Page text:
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doi:10.1111/j.1447-0756.2008.00986.

J. Obstet. Gynaecol. Res. Vol. 35, No. 4: 794796, August 2009

Hypovolemic shock due to massive edema of a pedunculated uterine myoma after delivery
jog_986 794..796

Keiko Koide, Akihiko Sekizawa, Masamitsu Nakamura, Ryu Matsuoka and Takashi Okai
Department of Obstetrics and Gynecology, Showa University School of Medicine, Tokyo, Japan

Abstract
Although most patients with uterine myomas are asymptomatic during pregnancy, profound enlargement of a pedunculated myoma has serious consequences. In the present case, gradual enlargement of a pedunculated myoma was observed throughout a womans pregnancy, worsening after delivery and causing hypovolemic shock, without evidence of external or intra-abdominal hemorrhage. Laparotomy revealed a severely edematous myoma containing a large amount of blood. It is speculated that partial occlusion had obstructed venous return, but not arterial blood ow, which caused rapid enlargement of the myoma. Key words: massive edema, myoma, pregnancy, uterus.

Case Report
A 37-year-old woman, gravida 0, was conrmed to be pregnant at 6 weeks of gestation and to have an 8 11 cm abdominal tumor. Transvaginal ultrasonography revealed a subserosal myoma located on the posterior of her uterus, which was solid and homogeneous. The myoma gradually increased to 15 15 cm at 19 weeks of gestation. The distance between the fundus of the uterus and the symphysis pubis was 37 cm at 32 weeks, 38 cm at 34 weeks, and 42 cm at 36 weeks. Because the cervical os faced upward and the position of the fetal head was high at 37 weeks, an elective cesarean section was performed. A transverse incision of the lower uterine segment was made and a viable male infant weighing 2918 g was delivered. The myoma was located at the posterior of the uterus and occupied the entire abdominal cavity. The connection between the uterus and the myoma could not be observed. A blood loss of 1565 mL with a hemoglobin level of 9.1 g/dL occurred immediately following the cesarean section.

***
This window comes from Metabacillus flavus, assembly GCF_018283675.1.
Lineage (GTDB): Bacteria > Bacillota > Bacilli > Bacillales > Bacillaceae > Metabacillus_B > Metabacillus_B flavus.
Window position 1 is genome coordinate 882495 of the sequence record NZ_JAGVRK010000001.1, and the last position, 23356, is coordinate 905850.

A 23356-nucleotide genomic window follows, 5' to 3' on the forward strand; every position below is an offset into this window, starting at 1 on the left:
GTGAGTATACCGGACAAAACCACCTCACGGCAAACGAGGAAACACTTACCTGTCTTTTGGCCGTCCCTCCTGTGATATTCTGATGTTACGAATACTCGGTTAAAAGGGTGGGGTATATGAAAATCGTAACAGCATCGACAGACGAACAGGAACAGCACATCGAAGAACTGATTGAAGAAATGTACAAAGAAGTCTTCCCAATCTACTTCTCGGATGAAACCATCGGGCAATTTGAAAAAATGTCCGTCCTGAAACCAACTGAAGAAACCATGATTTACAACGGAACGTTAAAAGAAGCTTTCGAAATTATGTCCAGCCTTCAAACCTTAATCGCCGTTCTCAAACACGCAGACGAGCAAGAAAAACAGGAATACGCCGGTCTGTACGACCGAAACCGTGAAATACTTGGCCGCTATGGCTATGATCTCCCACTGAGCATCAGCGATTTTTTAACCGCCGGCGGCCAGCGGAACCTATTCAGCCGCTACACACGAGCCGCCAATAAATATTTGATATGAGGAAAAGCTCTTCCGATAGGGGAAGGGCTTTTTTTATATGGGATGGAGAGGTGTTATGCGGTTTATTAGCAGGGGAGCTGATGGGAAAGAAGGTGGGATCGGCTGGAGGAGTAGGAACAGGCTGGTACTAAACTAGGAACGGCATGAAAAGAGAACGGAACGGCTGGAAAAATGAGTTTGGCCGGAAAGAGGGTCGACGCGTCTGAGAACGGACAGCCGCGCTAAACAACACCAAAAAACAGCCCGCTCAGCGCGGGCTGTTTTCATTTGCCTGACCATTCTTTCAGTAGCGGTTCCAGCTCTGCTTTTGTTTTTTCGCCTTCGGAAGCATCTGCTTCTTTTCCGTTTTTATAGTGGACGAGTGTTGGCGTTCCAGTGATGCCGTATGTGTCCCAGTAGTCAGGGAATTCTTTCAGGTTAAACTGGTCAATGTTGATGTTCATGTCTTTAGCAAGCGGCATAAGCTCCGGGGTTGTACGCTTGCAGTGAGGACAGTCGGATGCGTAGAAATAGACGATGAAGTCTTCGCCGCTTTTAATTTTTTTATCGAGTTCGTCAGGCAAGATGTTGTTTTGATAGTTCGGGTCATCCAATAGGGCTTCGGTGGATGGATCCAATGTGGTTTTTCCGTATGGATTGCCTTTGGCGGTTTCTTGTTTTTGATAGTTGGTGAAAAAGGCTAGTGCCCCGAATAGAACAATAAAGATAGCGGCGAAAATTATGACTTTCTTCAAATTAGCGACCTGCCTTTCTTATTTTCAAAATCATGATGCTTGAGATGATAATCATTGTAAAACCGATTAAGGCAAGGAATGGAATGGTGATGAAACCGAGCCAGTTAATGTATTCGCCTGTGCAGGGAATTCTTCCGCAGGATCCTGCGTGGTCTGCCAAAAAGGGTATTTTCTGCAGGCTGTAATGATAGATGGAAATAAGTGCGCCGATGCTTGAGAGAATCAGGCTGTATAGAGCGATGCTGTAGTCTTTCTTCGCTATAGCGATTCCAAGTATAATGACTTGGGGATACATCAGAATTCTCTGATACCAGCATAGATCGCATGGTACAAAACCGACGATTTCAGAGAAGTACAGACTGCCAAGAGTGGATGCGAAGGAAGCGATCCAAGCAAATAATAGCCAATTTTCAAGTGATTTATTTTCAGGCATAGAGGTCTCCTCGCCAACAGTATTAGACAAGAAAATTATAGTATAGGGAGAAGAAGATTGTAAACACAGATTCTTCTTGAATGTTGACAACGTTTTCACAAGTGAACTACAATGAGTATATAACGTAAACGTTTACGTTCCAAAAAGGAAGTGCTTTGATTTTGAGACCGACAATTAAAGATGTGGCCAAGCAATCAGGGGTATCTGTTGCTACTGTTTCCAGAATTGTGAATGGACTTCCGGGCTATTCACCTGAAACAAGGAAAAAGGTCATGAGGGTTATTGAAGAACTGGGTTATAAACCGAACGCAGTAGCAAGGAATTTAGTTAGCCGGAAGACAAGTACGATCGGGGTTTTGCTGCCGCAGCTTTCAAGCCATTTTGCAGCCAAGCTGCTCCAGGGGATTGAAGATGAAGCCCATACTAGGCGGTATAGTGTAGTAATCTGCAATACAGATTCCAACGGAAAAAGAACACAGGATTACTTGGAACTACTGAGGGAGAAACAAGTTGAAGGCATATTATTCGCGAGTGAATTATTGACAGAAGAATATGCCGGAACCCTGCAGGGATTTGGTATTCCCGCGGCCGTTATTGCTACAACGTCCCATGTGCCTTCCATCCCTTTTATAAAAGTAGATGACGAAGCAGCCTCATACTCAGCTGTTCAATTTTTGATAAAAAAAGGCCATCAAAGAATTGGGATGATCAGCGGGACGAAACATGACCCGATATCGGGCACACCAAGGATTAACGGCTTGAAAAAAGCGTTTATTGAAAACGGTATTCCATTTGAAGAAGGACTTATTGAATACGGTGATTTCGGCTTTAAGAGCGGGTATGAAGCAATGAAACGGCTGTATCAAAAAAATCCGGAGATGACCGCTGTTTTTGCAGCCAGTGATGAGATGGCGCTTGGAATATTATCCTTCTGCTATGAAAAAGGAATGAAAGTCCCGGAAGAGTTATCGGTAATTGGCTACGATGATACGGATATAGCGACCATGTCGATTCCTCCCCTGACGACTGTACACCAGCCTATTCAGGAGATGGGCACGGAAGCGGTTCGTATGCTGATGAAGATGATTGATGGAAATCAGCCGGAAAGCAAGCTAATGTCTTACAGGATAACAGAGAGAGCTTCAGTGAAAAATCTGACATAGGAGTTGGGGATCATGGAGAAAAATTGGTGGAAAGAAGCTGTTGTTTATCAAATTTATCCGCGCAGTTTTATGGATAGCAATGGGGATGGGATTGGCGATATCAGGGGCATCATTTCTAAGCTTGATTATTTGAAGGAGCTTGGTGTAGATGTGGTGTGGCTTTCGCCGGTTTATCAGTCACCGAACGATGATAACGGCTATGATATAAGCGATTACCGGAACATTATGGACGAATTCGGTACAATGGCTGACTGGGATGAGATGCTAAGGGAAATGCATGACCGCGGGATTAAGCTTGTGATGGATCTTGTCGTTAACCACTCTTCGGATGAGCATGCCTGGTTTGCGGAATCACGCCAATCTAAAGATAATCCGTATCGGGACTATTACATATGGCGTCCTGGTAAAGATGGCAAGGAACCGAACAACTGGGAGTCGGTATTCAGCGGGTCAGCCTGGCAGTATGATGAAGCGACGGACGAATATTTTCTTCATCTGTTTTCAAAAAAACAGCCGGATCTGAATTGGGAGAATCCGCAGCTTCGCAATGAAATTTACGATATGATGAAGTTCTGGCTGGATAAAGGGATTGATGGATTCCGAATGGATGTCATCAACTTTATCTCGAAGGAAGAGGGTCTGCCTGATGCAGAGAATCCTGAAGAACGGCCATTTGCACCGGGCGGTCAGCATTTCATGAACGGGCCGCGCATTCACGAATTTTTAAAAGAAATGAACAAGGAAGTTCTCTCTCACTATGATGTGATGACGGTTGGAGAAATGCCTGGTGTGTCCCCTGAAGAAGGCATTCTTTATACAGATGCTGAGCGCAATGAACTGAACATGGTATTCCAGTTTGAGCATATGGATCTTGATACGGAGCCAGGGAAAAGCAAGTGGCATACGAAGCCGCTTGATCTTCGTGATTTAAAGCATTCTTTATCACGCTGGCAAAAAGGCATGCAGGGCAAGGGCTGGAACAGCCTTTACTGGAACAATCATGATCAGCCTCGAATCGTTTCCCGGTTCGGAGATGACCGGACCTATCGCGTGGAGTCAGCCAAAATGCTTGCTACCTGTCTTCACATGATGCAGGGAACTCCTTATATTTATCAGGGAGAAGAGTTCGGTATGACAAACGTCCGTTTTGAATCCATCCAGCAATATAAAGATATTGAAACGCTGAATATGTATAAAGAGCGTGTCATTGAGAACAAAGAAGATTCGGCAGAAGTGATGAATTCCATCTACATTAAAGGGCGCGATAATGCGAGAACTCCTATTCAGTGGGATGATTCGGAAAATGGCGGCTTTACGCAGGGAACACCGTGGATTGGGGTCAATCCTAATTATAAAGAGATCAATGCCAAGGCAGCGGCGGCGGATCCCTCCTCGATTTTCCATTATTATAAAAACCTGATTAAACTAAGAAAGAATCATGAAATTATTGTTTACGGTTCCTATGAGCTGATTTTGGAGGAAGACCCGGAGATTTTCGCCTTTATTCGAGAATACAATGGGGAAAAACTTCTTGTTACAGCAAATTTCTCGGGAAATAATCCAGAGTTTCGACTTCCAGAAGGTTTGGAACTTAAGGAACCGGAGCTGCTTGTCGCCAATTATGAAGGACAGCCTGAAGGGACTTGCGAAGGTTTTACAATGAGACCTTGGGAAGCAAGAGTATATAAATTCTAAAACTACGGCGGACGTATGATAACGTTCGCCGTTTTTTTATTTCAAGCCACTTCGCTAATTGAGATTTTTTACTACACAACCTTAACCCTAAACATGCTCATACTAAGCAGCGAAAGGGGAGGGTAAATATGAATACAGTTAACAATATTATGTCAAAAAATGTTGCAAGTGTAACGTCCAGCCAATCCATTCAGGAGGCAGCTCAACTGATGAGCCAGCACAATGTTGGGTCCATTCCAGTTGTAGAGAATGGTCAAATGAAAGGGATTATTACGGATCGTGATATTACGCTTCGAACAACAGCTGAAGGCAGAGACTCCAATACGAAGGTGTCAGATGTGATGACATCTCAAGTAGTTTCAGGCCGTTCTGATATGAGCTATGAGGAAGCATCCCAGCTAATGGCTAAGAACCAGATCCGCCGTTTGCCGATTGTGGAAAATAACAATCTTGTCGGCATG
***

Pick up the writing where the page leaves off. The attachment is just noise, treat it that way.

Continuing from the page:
Twelve hours after delivery of the infant, the woman became hypotensive (55/28 mmHg) and tachycardic (130 b.p.m.). Her blood pressure was restored after she was given a blood transfusion and albumin. However, she again developed hypotension (79/45 mmHg) and tachycardia (152 b.p.m.) 24 h after delivery. She was then transferred to our hospital with a diagnosis of hypovolemic shock. When the patient arrived at our hospital, her consciousness was deteriorating and her blood pressure was 112/67 mmHg with a pulse rate of 163 b.p.m. Her hemoglobin level was 5.6 g/dL with markedly reduced urine output. She was given 16 units of blood by transfusion. Her platelet counts and coagulation factor levels were slightly decreased. We replenished her coagulation factors by administering fresh frozen plasma and an anti-thrombin III preparation. The patient was presumed to have an intra-abdominal hemorrhage; transabdominal sonography did not show any intraperitoneal uid, but revealed a solid tumor occupying her entire abdominal cavity. A contrast computed tomography (CT) scan demonstrated a massive 23 25 cm myoma behind the uterus with no obvious

Received: October 4 2007. Accepted: September 8 2008. Reprint request to: Dr Akihiko Sekizawa, Department of Obstetrics and Gynecology, Showa University School of Medicine, 1-5-8 Hatanodai, Shinagawa-ku, Tokyo 142-8666, Japan. Email: sekizawa@med.showa-u.ac.jp

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Massive edema of a uterine myoma

Ut i M Uterine Myoma

Figure 2 Haematoxylin-eosin staining of the myoma. (a) Magnication: 100. (b) Magnication: 400. Spindle tumor cells were observed with changes suggestive of hemorrhage, congestion, edema, and inammatory cellular inltration. The tumor cells resembled smooth muscle cells and broblasts.

Fallopian Tube Uterine Corpus PUBIS


Figure 1 Photograph taken during the surgery. The myoma was observed behind the uterus.